Estimating how much siding you'll need to complete your project can be confusing when you're trying to figure out where you'll have waste and where you'll need to order extra. Vinyl siding comes in 12-foot-long strips that are about 1 foot wide, depending upon the style. A box of vinyl siding will cover a larger square feet area on the rectangular side of a house, where the walls are straight, than it will on a gable.
A box of vinyl siding contains two "squares." A square in construction lingo equals 100 square feet, so a box of vinyl siding will cover 200 square feet. That's only a starting point, however. Houses are not smooth rectangles. They contain windows, doors and gables, which alter the amount of coverage you'll get from a single box of vinyl siding.
Areas of Waste
Gables are the biggest areas of waste because the ends of each siding strip must be cut on an angle. When you're estimating vinyl siding for a gable, a general rule is to multiply the width by the height of the gable and then multiply that number by 0.75. For instance, if your gable is 12 feet wide and 12 feet high at the peak, you would multiply 12 times 12 for a total of 144. Then, you would multiply 144 by 0.75, giving you 108. Estimate 108 square feet of siding for that gable. You would need a little more than one box of vinyl siding to do two gables of this size.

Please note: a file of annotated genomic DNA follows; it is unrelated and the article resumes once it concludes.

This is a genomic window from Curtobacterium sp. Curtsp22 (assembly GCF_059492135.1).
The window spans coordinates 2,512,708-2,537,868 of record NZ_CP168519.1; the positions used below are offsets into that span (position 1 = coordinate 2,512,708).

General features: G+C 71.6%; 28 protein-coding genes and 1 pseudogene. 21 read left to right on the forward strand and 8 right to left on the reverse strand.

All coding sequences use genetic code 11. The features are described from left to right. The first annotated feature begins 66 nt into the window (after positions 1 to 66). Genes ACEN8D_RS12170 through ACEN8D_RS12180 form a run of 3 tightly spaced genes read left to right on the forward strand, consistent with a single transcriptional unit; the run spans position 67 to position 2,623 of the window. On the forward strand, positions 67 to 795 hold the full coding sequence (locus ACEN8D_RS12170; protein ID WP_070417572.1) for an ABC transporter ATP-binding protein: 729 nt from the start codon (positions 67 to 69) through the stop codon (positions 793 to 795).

Buying Vinyl Siding
Lumberyards and do-it-yourself-type centers usually stock the most common types of vinyl siding. If you're not picky about color or lap width, you can purchase the number of boxes you think you'll need to side your house and then buy a few extra pieces from an open box. If you want a custom color or style, however, the lumberyard will have to order it, and it's unlikely that you can buy a few extra pieces. You'll have to order another full box. Returns work on the same principle. If you open a box of custom vinyl siding, and use only one piece, you probably can't return what's left over. If you have a few pieces of common stock vinyl left over, however, the lumberyard might take them back.
Adjusting for Windows and Doors
When you're estimating how much siding you'll need, the natural tendency is to subtract the square foot area for windows and doors. Unless you have a lot of large picture windows or patio doors, however, just figure the square feet without subtracting for one or two small windows or a standard door. This gives you a little leeway in case you make a cutting error during installation.
Siding contractors typically install vinyl siding strips so the ones closest to the front of the house overlap the ones farther away. This reduces the visibility of the siding seams. For prominent walls less than 12 feet wide, you may want to install whole pieces to eliminate seams. For instance, if the wall is 10 feet wide, you might want to figure it as if it were 12 feet wide, if you don't want seams.